The Year of the Dragon 2024

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year of the dragon

Chinese Year of the Dragon
Hello, and welcome to Storynory!
You’re listening to Jana.

May I wish you a very Happy Chinese New Year 2024!

This year Chinese and many Asian nations are celebrating the year of the Dragon.

All over the world, including London’s Chinatown, you can see Chinese processions with banging drums, clashing symbols and a dragon dance performance. The dragon is made of paper and cloth and held up aloft on bamboo sticks.

The Chinese word for a dragon is Long. As you can hear, Long is a very lo-ong and important sounding word.

Being born in the year of the Dragon is a good luck omen. Chinese dragons are usually lucky and good, unlike the Western ones which are poisonous and evil. Instead of breathing fire, they often live at the bottom of seas or oceans. And they often crop up in Chinese stories.

For example, in the Chinese epic, The Journey to the West, the hero, who is a magical monkey, visits the Dragon King of the East sea in his underwater palace. The monkey demands that the dragon should give him a powerful weapon. Eventually he takes a rod - like a long stick. The monkey can adjust it to a tiny needle and carry it behind his ear. Then, when he wants to fight he can extend it into a giant rod of iron weighing 17,55o pounds!

So Chinese dragons are quite watery creatures, and they often help make the rains fall - which of course is very lucky for farmers and everyone who likes to eat food!

One winged dragon, called Ying Long, used his tail to make channels for water to run through rice fields.

This story also explains the rain making abilities of dragons.

A long time ago, there was a great drought in China. 10 suns shone in the sky and dried up the land so that nothing would grow. The people were praying for rain. But the God of heaven was too busy with all his royal duties to notice the little people on earth. What did he care if they didn’t have enough rain to make their crops grow?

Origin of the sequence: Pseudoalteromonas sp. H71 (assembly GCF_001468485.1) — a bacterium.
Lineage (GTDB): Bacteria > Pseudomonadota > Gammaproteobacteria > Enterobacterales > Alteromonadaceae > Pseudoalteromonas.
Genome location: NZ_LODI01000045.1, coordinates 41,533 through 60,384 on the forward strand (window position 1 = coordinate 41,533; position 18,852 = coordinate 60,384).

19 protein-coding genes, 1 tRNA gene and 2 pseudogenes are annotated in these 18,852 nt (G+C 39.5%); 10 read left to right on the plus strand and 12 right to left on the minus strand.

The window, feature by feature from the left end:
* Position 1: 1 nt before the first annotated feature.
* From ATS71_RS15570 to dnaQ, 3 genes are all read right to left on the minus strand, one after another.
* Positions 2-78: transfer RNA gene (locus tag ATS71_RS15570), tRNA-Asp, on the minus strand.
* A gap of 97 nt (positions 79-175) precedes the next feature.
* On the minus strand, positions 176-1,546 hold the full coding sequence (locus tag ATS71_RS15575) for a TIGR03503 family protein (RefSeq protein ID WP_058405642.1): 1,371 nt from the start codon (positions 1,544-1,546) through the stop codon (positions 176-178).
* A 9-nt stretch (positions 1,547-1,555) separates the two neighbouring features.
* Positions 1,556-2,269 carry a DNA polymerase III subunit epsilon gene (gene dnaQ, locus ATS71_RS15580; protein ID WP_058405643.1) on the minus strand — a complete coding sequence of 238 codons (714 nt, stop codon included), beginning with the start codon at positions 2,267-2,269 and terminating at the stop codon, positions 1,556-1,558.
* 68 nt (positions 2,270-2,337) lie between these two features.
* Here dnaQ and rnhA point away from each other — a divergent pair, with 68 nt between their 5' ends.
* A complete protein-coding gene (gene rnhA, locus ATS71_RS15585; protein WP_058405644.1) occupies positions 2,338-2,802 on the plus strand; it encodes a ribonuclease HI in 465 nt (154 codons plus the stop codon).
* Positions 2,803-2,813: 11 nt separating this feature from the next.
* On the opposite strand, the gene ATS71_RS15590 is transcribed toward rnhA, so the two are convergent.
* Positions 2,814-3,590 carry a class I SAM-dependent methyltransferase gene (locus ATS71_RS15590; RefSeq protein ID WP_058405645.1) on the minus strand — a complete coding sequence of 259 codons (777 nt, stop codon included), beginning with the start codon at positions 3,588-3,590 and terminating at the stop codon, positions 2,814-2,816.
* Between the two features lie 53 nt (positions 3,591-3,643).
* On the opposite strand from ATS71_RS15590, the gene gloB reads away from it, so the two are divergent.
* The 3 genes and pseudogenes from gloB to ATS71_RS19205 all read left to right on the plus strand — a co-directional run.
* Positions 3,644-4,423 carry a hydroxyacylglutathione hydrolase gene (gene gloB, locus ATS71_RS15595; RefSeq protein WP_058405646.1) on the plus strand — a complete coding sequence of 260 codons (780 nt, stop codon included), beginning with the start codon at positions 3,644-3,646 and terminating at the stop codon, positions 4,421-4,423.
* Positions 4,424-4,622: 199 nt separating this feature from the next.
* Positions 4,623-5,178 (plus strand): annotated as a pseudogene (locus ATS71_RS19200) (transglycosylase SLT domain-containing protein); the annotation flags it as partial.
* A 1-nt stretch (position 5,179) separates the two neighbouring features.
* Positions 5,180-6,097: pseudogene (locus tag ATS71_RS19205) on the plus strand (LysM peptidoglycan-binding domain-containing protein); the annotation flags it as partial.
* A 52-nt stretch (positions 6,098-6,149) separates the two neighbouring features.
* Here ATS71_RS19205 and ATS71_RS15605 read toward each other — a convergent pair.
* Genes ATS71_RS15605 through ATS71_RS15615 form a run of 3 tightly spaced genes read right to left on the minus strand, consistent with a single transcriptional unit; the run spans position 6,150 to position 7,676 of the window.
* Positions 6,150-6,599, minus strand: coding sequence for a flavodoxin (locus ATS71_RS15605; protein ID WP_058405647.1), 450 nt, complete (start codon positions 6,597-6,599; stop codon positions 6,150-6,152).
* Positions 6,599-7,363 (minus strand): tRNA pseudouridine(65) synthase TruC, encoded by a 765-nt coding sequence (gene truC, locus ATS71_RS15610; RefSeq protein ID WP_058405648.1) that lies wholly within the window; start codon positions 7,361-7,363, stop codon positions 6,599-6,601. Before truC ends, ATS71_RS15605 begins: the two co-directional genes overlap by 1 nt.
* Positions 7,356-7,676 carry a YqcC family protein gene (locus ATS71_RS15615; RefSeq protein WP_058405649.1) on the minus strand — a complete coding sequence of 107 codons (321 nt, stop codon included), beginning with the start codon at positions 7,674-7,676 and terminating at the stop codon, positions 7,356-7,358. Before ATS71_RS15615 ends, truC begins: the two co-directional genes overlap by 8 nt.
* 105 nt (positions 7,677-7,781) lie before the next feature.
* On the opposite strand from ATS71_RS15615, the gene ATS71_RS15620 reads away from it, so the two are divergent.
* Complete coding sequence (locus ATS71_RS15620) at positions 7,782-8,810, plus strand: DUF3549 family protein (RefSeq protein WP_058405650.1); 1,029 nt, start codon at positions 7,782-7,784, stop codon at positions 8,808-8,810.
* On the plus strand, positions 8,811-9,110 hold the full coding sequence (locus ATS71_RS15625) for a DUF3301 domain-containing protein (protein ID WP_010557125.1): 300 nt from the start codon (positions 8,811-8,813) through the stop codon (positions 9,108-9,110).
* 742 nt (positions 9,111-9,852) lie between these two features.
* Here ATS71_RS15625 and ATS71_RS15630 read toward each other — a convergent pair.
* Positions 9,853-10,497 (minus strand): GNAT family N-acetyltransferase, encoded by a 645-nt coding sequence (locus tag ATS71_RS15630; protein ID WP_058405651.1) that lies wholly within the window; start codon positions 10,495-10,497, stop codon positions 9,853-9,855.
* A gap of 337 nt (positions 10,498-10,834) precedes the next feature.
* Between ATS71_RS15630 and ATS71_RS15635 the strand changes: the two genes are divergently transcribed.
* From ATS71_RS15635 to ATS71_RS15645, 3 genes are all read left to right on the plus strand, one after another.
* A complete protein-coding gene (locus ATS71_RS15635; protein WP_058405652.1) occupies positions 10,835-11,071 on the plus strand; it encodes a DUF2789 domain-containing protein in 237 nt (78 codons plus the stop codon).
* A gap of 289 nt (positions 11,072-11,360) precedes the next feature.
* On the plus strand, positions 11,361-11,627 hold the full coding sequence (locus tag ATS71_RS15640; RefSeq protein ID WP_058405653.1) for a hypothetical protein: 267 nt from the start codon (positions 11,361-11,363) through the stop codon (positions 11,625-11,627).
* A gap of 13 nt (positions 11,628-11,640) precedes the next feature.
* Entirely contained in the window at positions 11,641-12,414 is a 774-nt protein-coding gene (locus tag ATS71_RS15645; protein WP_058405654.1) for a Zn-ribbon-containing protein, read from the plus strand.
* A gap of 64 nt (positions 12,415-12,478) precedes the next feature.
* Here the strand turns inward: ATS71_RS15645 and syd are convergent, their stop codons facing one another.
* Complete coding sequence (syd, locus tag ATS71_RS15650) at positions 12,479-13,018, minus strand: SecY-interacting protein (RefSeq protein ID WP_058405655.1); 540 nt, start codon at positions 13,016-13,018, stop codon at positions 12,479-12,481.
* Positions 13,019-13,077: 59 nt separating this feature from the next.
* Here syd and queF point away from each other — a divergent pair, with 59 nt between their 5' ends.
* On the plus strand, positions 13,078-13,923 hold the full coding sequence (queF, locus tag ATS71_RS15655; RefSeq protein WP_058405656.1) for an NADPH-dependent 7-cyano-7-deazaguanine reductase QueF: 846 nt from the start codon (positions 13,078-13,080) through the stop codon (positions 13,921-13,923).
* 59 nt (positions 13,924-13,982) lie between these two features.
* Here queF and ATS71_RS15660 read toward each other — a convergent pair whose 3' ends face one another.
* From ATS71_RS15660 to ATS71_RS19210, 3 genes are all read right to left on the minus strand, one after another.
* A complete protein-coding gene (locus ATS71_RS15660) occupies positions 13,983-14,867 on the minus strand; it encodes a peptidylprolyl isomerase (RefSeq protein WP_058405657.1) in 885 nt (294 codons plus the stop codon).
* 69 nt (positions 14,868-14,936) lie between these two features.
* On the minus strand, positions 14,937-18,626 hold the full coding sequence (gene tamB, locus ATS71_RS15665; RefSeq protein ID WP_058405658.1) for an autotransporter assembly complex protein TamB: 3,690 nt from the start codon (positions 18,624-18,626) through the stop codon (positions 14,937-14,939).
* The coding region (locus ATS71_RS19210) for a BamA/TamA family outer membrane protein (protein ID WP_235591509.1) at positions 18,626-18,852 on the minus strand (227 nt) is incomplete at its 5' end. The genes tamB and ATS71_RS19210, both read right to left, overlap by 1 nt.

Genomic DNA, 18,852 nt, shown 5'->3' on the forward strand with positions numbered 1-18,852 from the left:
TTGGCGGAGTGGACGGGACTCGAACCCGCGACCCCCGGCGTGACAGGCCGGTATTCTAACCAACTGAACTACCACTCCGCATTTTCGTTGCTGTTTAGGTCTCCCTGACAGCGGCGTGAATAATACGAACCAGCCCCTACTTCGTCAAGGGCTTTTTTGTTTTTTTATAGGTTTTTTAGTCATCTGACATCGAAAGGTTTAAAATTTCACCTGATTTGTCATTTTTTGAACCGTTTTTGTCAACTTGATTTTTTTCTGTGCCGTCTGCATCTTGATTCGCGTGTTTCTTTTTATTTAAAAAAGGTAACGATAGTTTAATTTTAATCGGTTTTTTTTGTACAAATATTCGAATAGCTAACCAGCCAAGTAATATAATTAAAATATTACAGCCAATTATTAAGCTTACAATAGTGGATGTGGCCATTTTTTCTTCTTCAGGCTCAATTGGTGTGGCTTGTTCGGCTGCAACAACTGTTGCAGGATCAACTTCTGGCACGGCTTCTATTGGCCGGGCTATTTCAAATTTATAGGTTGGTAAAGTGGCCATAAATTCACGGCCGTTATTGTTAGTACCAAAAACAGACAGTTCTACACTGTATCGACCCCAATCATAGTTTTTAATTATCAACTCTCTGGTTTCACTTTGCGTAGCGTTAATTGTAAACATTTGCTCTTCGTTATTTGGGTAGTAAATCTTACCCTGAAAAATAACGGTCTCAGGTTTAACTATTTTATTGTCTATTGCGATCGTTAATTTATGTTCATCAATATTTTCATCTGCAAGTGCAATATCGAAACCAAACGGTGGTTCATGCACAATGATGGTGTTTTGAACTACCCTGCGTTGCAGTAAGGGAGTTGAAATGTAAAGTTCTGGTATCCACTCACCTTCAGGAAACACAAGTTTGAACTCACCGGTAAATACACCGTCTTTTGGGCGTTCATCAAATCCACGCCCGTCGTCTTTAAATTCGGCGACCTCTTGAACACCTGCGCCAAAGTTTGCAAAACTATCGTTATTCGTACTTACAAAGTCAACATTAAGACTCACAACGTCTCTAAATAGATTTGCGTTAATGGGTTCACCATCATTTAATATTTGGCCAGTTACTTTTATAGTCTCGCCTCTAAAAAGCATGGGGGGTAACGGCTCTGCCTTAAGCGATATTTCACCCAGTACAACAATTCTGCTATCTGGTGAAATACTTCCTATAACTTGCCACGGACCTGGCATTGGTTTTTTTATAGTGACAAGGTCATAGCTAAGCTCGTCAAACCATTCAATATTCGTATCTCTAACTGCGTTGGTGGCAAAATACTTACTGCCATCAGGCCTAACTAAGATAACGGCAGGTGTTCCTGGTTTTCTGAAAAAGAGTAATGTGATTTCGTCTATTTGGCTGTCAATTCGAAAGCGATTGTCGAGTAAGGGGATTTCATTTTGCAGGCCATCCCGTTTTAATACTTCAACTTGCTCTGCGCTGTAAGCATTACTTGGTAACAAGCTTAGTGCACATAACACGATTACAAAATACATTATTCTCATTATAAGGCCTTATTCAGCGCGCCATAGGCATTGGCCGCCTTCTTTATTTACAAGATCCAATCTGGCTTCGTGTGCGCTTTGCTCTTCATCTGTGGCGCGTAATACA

But the four dragons of the Eastern Sea took pity on poor thirsty humanity. They rose up out of the waters and flew to speak to the God.

“Your greatness, the humans down on Earth are waiting and waiting for your rain to fall and bring life to the crops.”

And the God of the skies replied:

“Oh yes, you’re right, thanks for the reminder. I’m busy today, but I’ll do it tomorrow.”

The dragons thanked his majesty and returned to their underwater palaces beneath the Eastern Seas.

That was a good deed they had done. Or so they thought.

But his Imperial Majesty was busy the next day too. And he totally forgot his promise to make the rain fall.

Soon the dragons, as they flew over the earth, realised that he had failed to keep his word. And so taking pity on the humans, they decided to take action. They gulped up huge amounts of sea water and when they flew over the earth, they spewed it all out onto the land like a great flood. The rain fell in great quantities, bringing life to the crops and the people.

Now you might think that they had done a very good thing indeed. But the Lord of the Seas was not happy.

“Those dragons stole plenty of my water!” he grumbled. And off he went to the God of the sky to lodge his complaint.

When the Jade Emperor heard the tale, he was angry, very angry indeed.

“What impudence! It is my job, and my job alone, to make it rain, or not, as I please!” he raged.

And in a fit of anger he sent an imperial army to arrest the four dragons and bury them under four mountains.

Poor dragons. They only wanted to help - and see how they were rewarded!

But the story does not end there, because Chinese dragons have the power of transformation, and the four dragons turned themselves into four rivers that flowed down from the mountains and ran all the way to their homes in the Eastern Sea. And that is why the world has rivers that flow down and bring life and water.
And I’d like to wish you all a very Happy and Prosperous Chinese Year New Year! Especially you Dragons!
From me Jana, bye for now!